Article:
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A planning application to extend an existing commercial depot on Ballyclare Road in Newtownabbey has been refused by councilors despite a recommendation for approval.
Senior planning officer Kieran O’Connell told the committee that 21 objections had been received from six neighboring properties. Planners also received three letters of support.
There were no objections from statutory advisers, including the council’s environment department.
The officer said the department said it was “unlikely to have a detrimental impact on the amenity of the neighborhood.” The officer said it was important to note the existing building already on the site.
Planning consultant Gemma Jobling said the proposal “represents a significant economic opportunity” for the borough through a £750,000 investment through construction “necessary to deliver a £100m contract for Virgin Media for a high-speed fiber optic network” and the creation of 20 jobs in the applicant company EJC Contracts Ltd.
The consultant went on to say that Virgin Media’s contracts require all supplies to be delivered before the contract is signed, which requires secure storage facilities for cables, masts and other material necessary to deliver the “five-year program from day one”.
“It is highly valuable and sensitive to the weather and must be stored internally in a secure and monitored building. Their existing building is not sufficient to meet this additional requirement. This is not a noise generating use. It’s just for storage.”
Antrim DUP Mayor John Smyth asked if the company had looked at other sites.
The consultant emphasized that it must be located in a safe location and described the proposed location as an “extension of the existing site” and “part of a small agricultural field”.
“It’s also an excellent location close to the road network.”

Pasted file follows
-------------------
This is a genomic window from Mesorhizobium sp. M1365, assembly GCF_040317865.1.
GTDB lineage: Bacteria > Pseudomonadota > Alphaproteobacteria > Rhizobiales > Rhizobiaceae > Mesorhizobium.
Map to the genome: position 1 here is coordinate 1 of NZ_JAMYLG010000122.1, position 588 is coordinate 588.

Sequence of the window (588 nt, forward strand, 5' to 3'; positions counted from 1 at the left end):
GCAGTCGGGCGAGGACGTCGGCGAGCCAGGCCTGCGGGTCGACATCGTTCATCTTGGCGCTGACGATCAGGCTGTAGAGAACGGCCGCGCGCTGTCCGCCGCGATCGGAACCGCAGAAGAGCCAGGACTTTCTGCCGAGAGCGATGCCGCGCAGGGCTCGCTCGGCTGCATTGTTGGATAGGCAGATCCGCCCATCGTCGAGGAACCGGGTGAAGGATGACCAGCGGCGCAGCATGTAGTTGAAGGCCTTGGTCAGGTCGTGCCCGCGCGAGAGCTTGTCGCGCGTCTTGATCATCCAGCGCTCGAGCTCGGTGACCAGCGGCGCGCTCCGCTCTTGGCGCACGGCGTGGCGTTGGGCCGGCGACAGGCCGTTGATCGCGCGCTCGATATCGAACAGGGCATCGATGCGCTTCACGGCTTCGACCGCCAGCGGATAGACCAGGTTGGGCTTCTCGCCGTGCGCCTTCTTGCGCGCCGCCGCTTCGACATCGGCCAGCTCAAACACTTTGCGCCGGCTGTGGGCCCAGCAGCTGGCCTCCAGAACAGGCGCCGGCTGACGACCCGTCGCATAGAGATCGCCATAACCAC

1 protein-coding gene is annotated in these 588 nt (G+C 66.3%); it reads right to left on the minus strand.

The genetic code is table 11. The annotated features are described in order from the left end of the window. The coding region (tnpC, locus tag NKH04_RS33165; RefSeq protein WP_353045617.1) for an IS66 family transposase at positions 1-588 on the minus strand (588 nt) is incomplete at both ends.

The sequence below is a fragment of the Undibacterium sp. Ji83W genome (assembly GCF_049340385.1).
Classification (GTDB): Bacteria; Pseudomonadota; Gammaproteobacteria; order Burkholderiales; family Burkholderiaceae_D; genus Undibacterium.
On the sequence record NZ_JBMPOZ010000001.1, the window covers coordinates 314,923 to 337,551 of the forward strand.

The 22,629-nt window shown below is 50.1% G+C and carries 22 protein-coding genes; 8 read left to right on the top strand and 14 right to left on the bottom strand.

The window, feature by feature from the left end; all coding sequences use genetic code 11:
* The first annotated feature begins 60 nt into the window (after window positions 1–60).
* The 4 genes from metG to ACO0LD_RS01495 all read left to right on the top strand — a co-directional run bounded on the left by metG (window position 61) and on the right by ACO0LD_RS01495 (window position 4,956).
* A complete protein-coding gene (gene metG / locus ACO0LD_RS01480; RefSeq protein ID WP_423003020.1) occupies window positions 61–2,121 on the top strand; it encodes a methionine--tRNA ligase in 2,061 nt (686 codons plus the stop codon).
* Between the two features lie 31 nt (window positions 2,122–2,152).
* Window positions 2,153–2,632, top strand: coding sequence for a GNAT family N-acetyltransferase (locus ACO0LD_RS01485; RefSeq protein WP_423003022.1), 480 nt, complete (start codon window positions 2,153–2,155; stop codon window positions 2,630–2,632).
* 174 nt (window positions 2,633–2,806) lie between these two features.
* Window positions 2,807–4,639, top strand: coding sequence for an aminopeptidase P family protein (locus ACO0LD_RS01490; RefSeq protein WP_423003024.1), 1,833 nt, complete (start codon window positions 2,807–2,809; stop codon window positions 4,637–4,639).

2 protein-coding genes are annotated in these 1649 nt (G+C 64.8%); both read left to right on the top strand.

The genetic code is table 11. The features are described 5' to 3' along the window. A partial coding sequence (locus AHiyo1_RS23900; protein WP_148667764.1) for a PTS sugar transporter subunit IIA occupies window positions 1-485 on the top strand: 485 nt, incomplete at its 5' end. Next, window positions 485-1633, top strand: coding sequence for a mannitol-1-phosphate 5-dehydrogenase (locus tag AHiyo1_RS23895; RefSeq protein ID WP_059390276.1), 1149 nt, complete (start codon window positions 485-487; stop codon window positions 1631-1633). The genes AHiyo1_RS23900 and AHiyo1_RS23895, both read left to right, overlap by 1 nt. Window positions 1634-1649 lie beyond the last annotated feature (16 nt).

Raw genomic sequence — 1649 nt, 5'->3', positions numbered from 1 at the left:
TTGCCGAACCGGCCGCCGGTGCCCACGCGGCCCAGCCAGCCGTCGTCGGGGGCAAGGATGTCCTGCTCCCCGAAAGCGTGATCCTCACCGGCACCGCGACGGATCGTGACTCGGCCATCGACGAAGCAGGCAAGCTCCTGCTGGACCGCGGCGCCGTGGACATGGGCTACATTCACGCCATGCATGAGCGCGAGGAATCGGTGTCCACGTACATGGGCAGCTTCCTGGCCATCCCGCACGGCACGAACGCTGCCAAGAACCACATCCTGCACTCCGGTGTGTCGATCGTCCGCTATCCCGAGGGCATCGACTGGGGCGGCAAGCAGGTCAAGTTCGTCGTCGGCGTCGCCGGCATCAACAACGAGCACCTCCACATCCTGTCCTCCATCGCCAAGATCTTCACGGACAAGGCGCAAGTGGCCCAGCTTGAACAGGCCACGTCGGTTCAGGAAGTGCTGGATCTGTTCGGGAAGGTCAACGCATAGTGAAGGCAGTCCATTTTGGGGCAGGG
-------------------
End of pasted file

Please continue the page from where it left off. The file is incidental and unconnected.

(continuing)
Threemilewater DUP councilor Sam Flanagan asked about the frequency of vehicle movement on the site. He was advised to have the contractor pick up the equipment each morning.
The objector told the meeting that he believed that frequency would “significantly increase” if the application was approved. He said the proposed site is currently used for grazing cows and “does not constitute redevelopment”.
He suggested that there were three “more suitable” sites in the area and described the development of the proposed site as “blight on the countryside”.
His wife suggested that it “makes no economic sense at all”. In response to a question from Mr Cllr Flanagan, she claimed it would affect them “massively in terms of noise and the number of lorries with their home “metres from the existing yard”.
The planning consultant acknowledged that a number of concerns had been raised which she explained would be addressed through the proposal and a boundary would be established.
“It is not beyond the threshold of unacceptable impact. A lighting plan has been provided. It is located at the bottom of the site.” She also said it would not result in “significant movements during the day”.
In response to a question from Macedon Alliance director Billy Webb, the planning officer pointed out that the policy allows existing businesses to expand in the countryside.
Ald Smyth moved that the committee reject the application. “It is unacceptable. There is no shortage of this facility in the area. Storage can be found elsewhere.”
The application was rejected by nine votes in favor of Aldo Smyth’s motion and two against.
Michelle Weir, reporter for Local Democracy